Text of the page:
Smart Screen Heal Thyself

The Korea Institute of Science and Technology (KIST) have announced a transparent, self-healing polyimide material designed for smart phone screens. A KIST team from the Composite Materials Applications Research Center led by Dr Yong-chae Jung and a team at Yonsei University’s Electronics Materials Lab led by Dr Hak-soo Han collaborated on this project. While the goal was to improve the material used in folding smart phone screens, the results seem applicable to all glass screens that are prone to cracks and scratches.

This new material can heal itself in 12 hours at room temperature, even faster under UV light. As we understand it, many micro-balloons of flaxseed oil are impregnated on the surface and break open if the material is damaged. Thus liberated, the oil is now free to flow into and fill up the cracks. We imagine it’s like repairing windshield cracks, but on a much smaller scale.

The idea is to eliminate the need for user-added screen protection films and increase the life of your phone screen. But cynical people might wonder if smart phone manufacturers will embrace this new technology with much enthusiasm — after all, if people use their phones longer it might cut into sales. Those with access to academic journals can read the report here.

12 thoughts on “Smart Screen Heal Thyself

    1. Linseed (flax) oil is a drying oil: it polymerizes on exposure to air, and faster in light. Been known for centuries, used for all sorts of applications (paints, oilcloth waterproofing, and many more).

      I wonder why they didn’t use some more modern synthetic polymerizing resin.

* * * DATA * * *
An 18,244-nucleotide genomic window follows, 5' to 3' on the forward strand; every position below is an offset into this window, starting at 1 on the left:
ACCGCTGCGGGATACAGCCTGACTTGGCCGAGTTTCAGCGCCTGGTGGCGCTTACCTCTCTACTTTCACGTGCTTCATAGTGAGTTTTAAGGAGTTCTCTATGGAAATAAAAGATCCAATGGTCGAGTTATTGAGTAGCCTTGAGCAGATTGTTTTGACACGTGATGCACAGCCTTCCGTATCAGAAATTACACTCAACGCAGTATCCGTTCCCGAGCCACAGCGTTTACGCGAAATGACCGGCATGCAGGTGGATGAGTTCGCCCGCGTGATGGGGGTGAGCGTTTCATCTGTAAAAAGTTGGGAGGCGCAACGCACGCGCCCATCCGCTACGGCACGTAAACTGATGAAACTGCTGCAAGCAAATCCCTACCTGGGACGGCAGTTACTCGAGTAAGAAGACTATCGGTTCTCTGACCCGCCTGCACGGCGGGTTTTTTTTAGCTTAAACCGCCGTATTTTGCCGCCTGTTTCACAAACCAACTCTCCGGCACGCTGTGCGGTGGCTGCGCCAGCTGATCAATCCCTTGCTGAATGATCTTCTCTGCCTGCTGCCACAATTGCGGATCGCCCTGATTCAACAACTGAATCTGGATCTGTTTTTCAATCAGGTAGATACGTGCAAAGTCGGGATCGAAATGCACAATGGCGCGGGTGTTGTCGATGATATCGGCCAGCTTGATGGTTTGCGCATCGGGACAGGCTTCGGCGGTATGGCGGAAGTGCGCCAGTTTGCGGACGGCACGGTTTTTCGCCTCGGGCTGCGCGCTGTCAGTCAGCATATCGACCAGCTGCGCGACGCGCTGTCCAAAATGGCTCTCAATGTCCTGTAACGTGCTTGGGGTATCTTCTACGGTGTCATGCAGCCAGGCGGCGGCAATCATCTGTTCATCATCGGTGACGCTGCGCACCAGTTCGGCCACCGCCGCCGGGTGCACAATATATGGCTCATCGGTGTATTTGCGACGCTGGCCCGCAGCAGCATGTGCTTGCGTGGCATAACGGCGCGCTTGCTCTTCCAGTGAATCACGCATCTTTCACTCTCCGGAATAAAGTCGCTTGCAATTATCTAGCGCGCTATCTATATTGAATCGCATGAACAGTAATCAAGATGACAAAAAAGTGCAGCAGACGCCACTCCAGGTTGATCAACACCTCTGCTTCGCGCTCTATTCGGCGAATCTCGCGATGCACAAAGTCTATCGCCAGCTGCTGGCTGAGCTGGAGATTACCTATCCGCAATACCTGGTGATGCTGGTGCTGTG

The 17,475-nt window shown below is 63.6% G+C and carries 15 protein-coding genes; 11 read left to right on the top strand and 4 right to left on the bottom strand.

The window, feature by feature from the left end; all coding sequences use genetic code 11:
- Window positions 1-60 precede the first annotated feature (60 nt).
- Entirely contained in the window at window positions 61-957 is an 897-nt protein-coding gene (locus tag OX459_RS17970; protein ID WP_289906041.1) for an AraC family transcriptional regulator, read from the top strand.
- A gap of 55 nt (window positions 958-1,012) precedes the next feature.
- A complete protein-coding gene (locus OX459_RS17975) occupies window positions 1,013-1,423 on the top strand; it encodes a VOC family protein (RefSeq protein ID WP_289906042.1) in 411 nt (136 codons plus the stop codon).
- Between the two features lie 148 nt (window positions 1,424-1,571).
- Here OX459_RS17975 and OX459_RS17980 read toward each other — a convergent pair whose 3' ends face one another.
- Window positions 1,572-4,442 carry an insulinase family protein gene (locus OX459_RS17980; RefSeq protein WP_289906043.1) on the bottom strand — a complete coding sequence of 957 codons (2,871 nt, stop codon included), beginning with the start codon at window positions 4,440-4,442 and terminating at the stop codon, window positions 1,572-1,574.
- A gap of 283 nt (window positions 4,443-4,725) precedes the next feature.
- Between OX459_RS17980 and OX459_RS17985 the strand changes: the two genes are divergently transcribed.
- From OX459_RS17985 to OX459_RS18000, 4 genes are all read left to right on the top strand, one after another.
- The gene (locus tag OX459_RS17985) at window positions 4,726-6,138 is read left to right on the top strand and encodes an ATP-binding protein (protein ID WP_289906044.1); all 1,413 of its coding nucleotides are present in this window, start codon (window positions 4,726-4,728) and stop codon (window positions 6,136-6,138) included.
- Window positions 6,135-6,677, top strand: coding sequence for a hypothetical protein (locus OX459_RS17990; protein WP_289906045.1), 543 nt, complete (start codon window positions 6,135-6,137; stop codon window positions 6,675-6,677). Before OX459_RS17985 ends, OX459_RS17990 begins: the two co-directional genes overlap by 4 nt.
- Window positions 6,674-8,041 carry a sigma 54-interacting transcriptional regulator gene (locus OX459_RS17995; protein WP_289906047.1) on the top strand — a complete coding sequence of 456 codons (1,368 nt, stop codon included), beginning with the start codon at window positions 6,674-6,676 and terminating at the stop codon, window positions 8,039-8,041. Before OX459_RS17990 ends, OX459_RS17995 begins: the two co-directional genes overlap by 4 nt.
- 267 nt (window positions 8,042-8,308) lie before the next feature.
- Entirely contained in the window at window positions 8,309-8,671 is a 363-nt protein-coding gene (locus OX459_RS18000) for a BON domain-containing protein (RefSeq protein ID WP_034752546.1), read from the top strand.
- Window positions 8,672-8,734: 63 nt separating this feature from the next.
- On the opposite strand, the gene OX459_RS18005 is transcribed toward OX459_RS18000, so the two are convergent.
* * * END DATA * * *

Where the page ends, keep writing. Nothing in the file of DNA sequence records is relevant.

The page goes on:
1. Cheap, readily available, and has close to the right physical properties to prove the technique in a research setting. That doesn’t mean it wouldn’t be replaced with something else if/when it is developed into a commercial product.

  1. “cynical people might wonder if smart phone manufacturers will embrace this new technology with much enthusiasm”

    The larger issue is if the manufacturing process can be performed at scale and if it can be cheaply integrated into existing systems. I’m sure companies would want to use this if it resolved their issues with fickle folding screens.

    1. Yeah, that’s what I want to know too, will it work on my TV or laptop too? Also doesn’t linseed oil produce heat when it cures? Does this mean that I have to worry about my phone bursting into flame when I crack the screen as well?

  2. Boiled linseed oil to fix a broken phone screen. Crazy concept, especially when it doesn’t last all that long with exposure outdoors.

    Self healing screen cracks might not go over too well with the phone service providers. The last time I had insurance on a phone was until Sprint decided their “full coverage” protected against everything except damaged screens, which is the most common part trashed by dropping or getting dunked in water.

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